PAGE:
Is Iowa a metaphor? A harbinger?
Either way it’s a mess — and not the way any Democrat wanted the party’s voting to begin in an election year with stratospheric stakes.
To excite the most Americans possible and have its best chance of toppling President Trump, the Democratic Party needs a sorting of candidates that’s coherent, a system that inspires faith, a process that makes participants feel respected and heard.
What Iowa provided on Monday night was a baffling spectacle resistant to any quick, definitive verdict. Hours after the actual, physical caucusing at hundreds of locations across the state had finished, there were no official results, just reports that a newly intricate manner of counting was laborious, that a newly developed app for it wasn’t working as planned, that a backup phone line was jammed and that the campaigns had been asked to join in on a pair of emergency conference calls with state Democratic officials.
Maybe there’s a moral here in dreaming too big and reaching too high. Maybe there’s just a terrifying repeat of the party’s awful luck in 2016.
The candidates were stunned. Their aides were livid. And Democrats nationwide, so hungry for the first signs of resolution in a primary with so many competitive candidates, waited and waited and surely, in most cases, gave up and went to bed. Not me. I was too agitated — and too curious to see how soon Trump or his enablers would exploit this turn of events.
The inevitable answer: right away. Brad Parscale, the president’s campaign manager, sent a tweet out before midnight Eastern time.
“Democrat party meltdown,” he wrote. “They can’t even run a caucus and they want to run the government. No thank you.”
Lovely — and not the last of it. Trump himself was sure to join the gloating and taunting, which, after golf, are his favorite sports. He, Parscale and the rest of their wretched gang will fold what happened in Iowa into their persistent narrative: Democrats are hapless, and the traditions and institutions that Americans are asked to trust don’t deserve that deference.
Iowa is a prompt for cynicism. Cynicism is Trump’s lifeblood.
As predictable as Parscale’s tweet were formal complaints about the credibility of the vote count from Democrats worried about their showing in the caucuses. One came from Joe Biden’s campaign, which argued that “considerable flaws” should be examined and addressed before any results were publicized.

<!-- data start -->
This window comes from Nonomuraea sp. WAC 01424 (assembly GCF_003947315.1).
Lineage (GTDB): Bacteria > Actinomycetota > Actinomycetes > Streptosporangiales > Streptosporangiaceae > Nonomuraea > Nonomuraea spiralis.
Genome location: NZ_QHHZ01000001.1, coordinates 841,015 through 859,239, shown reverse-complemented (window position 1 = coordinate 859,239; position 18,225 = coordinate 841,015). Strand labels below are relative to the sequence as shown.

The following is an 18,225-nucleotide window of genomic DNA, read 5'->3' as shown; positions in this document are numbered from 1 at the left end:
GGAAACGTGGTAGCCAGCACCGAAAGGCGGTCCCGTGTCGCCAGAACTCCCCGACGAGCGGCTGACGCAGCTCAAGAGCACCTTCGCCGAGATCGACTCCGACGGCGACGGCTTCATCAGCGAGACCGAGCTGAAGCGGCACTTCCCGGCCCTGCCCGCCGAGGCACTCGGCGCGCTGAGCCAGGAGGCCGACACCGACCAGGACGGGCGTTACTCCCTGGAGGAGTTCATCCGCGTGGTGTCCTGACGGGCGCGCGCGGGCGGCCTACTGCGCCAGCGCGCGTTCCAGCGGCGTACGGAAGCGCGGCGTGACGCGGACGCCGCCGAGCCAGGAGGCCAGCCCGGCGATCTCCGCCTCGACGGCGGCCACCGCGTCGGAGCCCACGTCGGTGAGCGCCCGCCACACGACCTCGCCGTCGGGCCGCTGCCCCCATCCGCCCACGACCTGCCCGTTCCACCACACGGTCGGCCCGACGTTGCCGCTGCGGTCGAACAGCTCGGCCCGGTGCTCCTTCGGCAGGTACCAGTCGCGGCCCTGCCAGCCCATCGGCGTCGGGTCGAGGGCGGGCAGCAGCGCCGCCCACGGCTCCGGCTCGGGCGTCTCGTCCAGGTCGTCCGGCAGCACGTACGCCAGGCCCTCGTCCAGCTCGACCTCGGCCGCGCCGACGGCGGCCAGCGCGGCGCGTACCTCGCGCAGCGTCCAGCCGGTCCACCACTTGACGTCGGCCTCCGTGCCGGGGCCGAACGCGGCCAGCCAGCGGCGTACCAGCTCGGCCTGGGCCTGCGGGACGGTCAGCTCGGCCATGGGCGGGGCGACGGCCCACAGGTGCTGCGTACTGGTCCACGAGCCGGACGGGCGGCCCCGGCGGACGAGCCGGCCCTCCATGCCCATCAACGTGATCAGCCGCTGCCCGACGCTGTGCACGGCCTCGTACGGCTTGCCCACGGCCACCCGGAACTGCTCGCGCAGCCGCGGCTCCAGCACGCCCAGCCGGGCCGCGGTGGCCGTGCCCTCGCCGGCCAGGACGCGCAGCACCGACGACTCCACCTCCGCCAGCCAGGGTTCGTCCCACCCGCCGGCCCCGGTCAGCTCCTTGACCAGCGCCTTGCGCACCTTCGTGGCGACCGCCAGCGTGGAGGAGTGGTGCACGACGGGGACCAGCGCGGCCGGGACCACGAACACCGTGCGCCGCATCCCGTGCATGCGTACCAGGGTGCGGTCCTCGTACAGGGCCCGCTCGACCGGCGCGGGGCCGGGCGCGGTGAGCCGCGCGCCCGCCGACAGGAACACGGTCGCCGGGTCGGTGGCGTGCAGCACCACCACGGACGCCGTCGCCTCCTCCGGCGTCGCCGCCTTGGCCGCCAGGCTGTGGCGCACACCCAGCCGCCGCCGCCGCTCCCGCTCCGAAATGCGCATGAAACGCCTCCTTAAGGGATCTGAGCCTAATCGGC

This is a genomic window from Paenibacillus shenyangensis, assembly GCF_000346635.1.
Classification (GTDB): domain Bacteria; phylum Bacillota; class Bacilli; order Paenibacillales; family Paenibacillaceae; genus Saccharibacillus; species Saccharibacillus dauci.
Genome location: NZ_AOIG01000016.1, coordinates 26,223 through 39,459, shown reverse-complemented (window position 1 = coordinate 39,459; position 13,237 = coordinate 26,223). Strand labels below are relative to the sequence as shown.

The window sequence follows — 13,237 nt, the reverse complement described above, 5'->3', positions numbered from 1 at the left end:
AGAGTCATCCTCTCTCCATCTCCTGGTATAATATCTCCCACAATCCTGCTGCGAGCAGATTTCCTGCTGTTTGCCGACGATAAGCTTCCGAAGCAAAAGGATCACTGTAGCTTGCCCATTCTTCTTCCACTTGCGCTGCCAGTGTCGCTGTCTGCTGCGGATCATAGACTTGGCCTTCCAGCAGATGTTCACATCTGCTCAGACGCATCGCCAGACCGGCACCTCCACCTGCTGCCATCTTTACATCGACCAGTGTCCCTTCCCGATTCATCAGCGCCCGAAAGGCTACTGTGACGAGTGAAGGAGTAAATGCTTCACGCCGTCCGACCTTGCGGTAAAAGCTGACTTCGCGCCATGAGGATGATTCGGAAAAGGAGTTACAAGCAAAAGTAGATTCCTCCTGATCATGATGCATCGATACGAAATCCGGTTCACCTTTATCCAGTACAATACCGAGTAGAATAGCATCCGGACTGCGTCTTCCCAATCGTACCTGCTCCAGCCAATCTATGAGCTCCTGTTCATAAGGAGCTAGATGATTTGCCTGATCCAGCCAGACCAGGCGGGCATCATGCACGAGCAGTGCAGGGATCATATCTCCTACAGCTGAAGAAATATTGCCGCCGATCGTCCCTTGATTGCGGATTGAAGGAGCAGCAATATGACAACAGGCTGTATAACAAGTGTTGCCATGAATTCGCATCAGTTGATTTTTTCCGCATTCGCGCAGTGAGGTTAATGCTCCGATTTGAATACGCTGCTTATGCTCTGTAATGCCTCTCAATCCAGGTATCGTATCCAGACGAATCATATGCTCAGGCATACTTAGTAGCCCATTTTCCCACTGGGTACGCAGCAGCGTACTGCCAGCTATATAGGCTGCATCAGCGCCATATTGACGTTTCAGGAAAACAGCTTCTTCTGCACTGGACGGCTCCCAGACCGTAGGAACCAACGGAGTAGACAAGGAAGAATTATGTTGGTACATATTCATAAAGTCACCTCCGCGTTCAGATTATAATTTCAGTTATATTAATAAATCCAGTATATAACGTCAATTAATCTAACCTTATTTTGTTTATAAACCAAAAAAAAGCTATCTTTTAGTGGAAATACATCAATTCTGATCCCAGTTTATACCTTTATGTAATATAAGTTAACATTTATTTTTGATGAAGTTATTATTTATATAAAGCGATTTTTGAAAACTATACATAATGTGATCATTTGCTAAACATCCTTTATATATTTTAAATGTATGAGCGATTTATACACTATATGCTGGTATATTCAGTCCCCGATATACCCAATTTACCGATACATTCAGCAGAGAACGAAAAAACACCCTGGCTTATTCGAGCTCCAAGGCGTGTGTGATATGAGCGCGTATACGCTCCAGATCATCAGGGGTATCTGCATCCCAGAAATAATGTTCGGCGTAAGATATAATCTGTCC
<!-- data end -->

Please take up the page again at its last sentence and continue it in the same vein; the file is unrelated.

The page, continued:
And so the victor in Iowa may be denied his or her full measure of credit and exultation, the losers may be spared some of the usual damage and one or more of the candidates and his or her supporters may question the fairness and legitimacy of how the entire Democratic primary plays out. It’s 2016 all over again. Wasn’t the party supposed to learn from its mistakes?
There’s no excuse for this, not given how long the Iowa Democratic Party had to prepare, not given the privilege of the state’s first-in-the-nation status, not given how deeply invested tens of millions of distraught Americans are in the effort to get rid of an unfit, amoral president. That effort can’t start like this.
Candidates tried to work around the crazy ambiguity, delivering remarks to their supporters that neither declared victory nor conceded defeat, because no one was yet victorious and no one yet defeated — not officially.
“Somehow, some way, I’m going to get on a plane tonight to New Hampshire,” Amy Klobuchar told the crowd at her election-night party, and that “somehow, some way” was a nod to the open question of when there’d be any formal word of results. It was surreal.
“We’re going to walk out of here with our share of delegates,” Biden told the crowd at his election-night party. It was a safe statement, because it was an utterly vacuous one.
Bernie Sanders matched it: “I have a strong feeling that at some point, the results will be announced.”
As the hours ticked by, the Iowa Democratic Party released a statement saying that the delay was attributable to their diligence in resolving inconsistencies and that there was “not a hack or an intrusion” that should stoke doubts about the eventual vote tally. But doubts had already been stoked.
Pete Buttigieg spoke later than other candidates and seemed to have information that convinced him that he’d finished at or near the top.
“An improbable hope became an undeniable reality,” he said, referring to the long odds against a 38-year-old, openly gay man rising this high in the Democratic primary. He gave a shout-out to “the love of my life,” his husband, Chasten.
It was a historic moment. But would it be remembered as a premature, overconfident one? Thanks, Iowa, for the clarity on that. Way to get the ball rolling.
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